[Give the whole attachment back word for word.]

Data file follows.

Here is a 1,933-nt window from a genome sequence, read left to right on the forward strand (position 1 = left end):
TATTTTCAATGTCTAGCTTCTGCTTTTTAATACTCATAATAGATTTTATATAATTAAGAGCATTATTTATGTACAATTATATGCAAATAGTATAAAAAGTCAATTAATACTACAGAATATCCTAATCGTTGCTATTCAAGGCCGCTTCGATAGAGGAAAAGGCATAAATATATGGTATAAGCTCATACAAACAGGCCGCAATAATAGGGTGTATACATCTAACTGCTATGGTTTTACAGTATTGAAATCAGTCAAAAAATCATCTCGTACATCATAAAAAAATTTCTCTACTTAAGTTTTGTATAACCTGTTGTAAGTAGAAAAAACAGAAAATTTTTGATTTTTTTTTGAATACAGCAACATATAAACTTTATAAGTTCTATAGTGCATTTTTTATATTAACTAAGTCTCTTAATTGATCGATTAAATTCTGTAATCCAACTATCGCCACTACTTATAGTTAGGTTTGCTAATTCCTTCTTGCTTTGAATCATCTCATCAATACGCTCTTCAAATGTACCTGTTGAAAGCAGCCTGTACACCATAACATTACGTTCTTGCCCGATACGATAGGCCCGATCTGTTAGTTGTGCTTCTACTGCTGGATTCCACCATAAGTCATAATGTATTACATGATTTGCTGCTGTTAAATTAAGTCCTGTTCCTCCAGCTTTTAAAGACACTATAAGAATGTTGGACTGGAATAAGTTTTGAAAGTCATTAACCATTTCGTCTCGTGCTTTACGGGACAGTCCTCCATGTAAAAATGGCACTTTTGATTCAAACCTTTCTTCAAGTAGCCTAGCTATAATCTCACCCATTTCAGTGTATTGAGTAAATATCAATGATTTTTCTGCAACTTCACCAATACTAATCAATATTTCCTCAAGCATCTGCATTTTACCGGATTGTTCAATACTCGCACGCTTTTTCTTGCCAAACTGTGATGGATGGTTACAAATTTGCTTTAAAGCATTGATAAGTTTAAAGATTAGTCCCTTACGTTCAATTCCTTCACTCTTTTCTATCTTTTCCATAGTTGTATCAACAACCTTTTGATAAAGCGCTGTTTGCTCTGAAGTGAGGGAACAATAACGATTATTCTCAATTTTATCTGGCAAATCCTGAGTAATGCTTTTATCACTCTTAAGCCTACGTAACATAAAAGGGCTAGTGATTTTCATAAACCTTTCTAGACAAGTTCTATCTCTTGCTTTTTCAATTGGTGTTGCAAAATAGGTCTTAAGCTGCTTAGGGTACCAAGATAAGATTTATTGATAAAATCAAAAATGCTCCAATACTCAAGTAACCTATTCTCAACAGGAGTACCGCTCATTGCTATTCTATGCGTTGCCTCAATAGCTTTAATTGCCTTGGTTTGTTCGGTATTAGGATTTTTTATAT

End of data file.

Here is a 1,933-nt window from a genome sequence, read left to right on the forward strand (position 1 = left end):
TATTTTCAATGTCTAGCTTCTGCTTTTTAATACTCATAATAGATTTTATATAATTAAGAGCATTATTTATGTACAATTATATGCAAATAGTATAAAAAGTCAATTAATACTACAGAATATCCTAATCGTTGCTATTCAAGGCCGCTTCGATAGAGGAAAAGGCATAAATATATGGTATAAGCTCATACAAACAGGCCGCAATAATAGGGTGTATACATCTAACTGCTATGGTTTTACAGTATTGAAATCAGTCAAAAAATCATCTCGTACATCATAAAAAAATTTCTCTACTTAAGTTTTGTATAACCTGTTGTAAGTAGAAAAAACAGAAAATTTTTGATTTTTTTTTGAATACAGCAACATATAAACTTTATAAGTTCTATAGTGCATTTTTTATATTAACTAAGTCTCTTAATTGATCGATTAAATTCTGTAATCCAACTATCGCCACTACTTATAGTTAGGTTTGCTAATTCCTTCTTGCTTTGAATCATCTCATCAATACGCTCTTCAAATGTACCTGTTGAAAGCAGCCTGTACACCATAACATTACGTTCTTGCCCGATACGATAGGCCCGATCTGTTAGTTGTGCTTCTACTGCTGGATTCCACCATAAGTCATAATGTATTACATGATTTGCTGCTGTTAAATTAAGTCCTGTTCCTCCAGCTTTTAAAGACACTATAAGAATGTTGGACTGGAATAAGTTTTGAAAGTCATTAACCATTTCGTCTCGTGCTTTACGGGACAGTCCTCCATGTAAAAATGGCACTTTTGATTCAAACCTTTCTTCAAGTAGCCTAGCTATAATCTCACCCATTTCAGTGTATTGAGTAAATATCAATGATTTTTCTGCAACTTCACCAATACTAATCAATATTTCCTCAAGCATCTGCATTTTACCGGATTGTTCAATACTCGCACGCTTTTTCTTGCCAAACTGTGATGGATGGTTACAAATTTGCTTTAAAGCATTGATAAGTTTAAAGATTAGTCCCTTACGTTCAATTCCTTCACTCTTTTCTATCTTTTCCATAGTTGTATCAACAACCTTTTGATAAAGCGCTGTTTGCTCTGAAGTGAGGGAACAATAACGATTATTCTCAATTTTATCTGGCAAATCCTGAGTAATGCTTTTATCACTCTTAAGCCTACGTAACATAAAAGGGCTAGTGATTTTCATAAACCTTTCTAGACAAGTTCTATCTCTTGCTTTTTCAATTGGTGTTGCAAAATAGGTCTTAAGCTGCTTAGGGTACCAAGATAAGATTTATTGATAAAATCAAAAATGCTCCAATACTCAAGTAACCTATTCTCAACAGGAGTACCGCTCATTGCTATTCTATGCGTTGCCTCAATAGCTTTAATTGCCTTGGTTTGTTCGGTATTAGGATTTTTTATAT